Magazine article Drug Topics

Fire Fighters

Magazine article Drug Topics

Fire Fighters

Article excerpt

Here are three pharmacists who have taken action against smoking in their practice

If you're not involved in promoting smoking cessation to your patients yet, now's the time to do so for two reasons. First, many smokers resolve to quit at the start of a new year. Second, billions of dollars will be going to 46 states over the next few years, thanks to the recent settlement of a suit between Medicaid and major tobacco companies. Some of this money will go toward antismoking programs.

Here are three pharmacists who have joined the fight against smoking:

Jim Beatty, owner of Legend Pharmacy in Bound Brook, N.J., chose to stop selling cigarettes in his store in conjunction with the National Great American Smokeout Day. Even though he expects to lose up to $75,000 in sales per year, he took this step because his father, a smoker, had died of lung cancer. "As pharmacists, we are trying to position ourselves as health-care providers, and yet we're selling something so injurious to everybody's health," he exclaimed.

Along with ditching tobacco, he has relocated stop-smoking aids to the section of his pharmacy where the cigarettes were. And he will sponsor several smoking-cessation seminars for area patients this year. His wholesaler has taken back his unopened cartons of cigarettes, and Beatty hopes to sell the remaining loose packs at a discount to his competitors.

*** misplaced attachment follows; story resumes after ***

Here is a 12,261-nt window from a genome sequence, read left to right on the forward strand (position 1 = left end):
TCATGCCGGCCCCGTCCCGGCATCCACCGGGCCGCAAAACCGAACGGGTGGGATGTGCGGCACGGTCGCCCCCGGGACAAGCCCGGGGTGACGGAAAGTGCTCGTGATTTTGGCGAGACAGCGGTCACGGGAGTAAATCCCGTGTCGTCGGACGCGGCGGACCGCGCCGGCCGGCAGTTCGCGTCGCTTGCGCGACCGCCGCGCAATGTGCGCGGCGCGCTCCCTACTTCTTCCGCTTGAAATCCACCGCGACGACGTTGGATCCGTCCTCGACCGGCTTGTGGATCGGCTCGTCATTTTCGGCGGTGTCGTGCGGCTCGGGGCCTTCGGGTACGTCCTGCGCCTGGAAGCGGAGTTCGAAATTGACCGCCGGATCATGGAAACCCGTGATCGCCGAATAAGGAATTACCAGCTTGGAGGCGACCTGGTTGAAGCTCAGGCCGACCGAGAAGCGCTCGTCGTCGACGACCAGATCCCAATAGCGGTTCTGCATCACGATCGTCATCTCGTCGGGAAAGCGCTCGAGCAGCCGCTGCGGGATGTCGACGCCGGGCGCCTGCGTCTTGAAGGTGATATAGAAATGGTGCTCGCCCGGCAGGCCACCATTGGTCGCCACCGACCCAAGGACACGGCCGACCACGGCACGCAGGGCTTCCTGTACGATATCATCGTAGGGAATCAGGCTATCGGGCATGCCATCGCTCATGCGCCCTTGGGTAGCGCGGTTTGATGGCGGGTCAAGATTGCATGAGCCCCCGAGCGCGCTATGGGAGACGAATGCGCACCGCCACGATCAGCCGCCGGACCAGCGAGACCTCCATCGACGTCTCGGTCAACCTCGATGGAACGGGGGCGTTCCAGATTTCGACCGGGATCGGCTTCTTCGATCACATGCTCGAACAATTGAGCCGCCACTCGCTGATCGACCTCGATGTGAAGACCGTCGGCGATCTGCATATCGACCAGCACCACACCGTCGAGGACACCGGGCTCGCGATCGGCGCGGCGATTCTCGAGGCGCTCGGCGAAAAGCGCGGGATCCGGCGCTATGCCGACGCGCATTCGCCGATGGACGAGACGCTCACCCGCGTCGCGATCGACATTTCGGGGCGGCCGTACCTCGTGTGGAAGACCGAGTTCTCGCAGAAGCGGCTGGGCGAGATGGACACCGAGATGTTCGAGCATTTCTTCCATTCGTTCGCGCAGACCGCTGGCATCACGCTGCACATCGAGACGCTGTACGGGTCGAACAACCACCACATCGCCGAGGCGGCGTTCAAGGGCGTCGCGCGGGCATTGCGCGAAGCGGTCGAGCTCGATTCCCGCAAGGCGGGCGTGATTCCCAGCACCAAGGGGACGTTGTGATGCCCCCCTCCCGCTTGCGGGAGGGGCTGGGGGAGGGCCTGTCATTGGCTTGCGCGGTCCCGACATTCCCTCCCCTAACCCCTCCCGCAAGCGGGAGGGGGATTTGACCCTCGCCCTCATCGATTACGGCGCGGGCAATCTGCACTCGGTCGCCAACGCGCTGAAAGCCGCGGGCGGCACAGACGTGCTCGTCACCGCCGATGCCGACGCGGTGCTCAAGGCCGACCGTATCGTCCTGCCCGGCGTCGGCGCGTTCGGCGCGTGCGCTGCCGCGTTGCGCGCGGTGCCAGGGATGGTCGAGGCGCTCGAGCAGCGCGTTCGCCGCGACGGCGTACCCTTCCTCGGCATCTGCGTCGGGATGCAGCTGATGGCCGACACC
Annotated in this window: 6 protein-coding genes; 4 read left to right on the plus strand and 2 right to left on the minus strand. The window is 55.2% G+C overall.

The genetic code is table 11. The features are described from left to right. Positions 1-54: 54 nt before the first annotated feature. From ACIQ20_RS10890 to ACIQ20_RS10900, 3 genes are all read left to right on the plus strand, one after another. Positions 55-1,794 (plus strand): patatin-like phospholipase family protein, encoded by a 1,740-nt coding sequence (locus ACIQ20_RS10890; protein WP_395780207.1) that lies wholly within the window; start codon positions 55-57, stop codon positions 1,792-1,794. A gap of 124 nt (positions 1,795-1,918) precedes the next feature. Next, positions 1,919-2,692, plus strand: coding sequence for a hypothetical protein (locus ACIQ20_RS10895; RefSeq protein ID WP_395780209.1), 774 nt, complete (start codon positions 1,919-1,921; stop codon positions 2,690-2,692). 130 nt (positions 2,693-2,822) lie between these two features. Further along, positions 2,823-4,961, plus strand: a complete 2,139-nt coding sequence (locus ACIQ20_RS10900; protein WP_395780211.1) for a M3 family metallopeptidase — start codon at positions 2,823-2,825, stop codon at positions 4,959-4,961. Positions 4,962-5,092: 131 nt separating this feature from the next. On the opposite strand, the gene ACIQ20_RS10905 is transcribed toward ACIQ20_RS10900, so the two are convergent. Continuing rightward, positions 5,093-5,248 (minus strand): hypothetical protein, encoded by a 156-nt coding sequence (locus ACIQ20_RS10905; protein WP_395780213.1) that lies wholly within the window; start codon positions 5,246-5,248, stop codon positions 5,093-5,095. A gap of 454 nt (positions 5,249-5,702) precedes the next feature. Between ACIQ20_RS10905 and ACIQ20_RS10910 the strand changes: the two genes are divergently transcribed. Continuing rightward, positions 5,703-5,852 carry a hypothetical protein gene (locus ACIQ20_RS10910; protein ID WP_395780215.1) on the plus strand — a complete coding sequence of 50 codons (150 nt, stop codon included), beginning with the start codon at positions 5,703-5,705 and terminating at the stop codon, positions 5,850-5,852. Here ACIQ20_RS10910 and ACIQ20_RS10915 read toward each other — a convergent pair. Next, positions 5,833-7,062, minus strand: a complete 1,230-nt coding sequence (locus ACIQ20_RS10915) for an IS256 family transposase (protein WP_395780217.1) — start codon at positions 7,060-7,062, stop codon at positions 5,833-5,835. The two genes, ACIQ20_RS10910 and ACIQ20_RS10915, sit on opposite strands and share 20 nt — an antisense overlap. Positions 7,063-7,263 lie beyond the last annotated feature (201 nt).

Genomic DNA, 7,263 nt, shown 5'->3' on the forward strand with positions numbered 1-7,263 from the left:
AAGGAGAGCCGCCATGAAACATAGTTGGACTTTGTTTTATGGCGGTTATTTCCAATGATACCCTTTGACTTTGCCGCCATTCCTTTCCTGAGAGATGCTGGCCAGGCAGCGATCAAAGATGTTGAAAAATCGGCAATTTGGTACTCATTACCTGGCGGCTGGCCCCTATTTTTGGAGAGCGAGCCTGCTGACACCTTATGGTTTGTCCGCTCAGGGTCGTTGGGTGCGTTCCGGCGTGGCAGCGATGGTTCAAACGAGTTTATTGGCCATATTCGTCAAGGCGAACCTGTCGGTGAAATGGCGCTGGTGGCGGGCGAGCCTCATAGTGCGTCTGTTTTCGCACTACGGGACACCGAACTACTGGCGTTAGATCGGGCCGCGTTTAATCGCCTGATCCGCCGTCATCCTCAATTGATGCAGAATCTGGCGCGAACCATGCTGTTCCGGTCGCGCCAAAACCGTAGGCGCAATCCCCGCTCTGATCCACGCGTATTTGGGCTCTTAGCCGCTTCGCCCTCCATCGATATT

Beatty advises R.Ph.s who plan to discontinue the sale of cigarettes to contact their local cancer society, as he did. The association can help publicize the event in pharmacists' communities, he explained. Every pharmacy should consider removing tobacco from its inventory-specially now, he said, when retailers are running a greater risk from new restrictions the government has set up on the sale of cigarettes to minors.

Robert Gold is another pharmacist who has made a strong push in stubbing out cigarettes. A staff pharmacist at St. Mary's Medical Center in Evansville, Ind., Gold did it on his own time outside the hospital.

He acquired a grant, in accord with Smokefree Indiana, for $50,000 from the Foundation for Community Health. In addition, he obtained a donation from McNeil, procuring a week's supply of its nicotine patches. Using these resources, he started a smoking-cessation program that he has offered a few times and to which more than 1,000 patients have come. At the class, patients were given a voucher that they passed along to a participating community pharmacy, entitling each to a week's supply of patches free of charge and smoking-cessation counseling from the pharmacist. …

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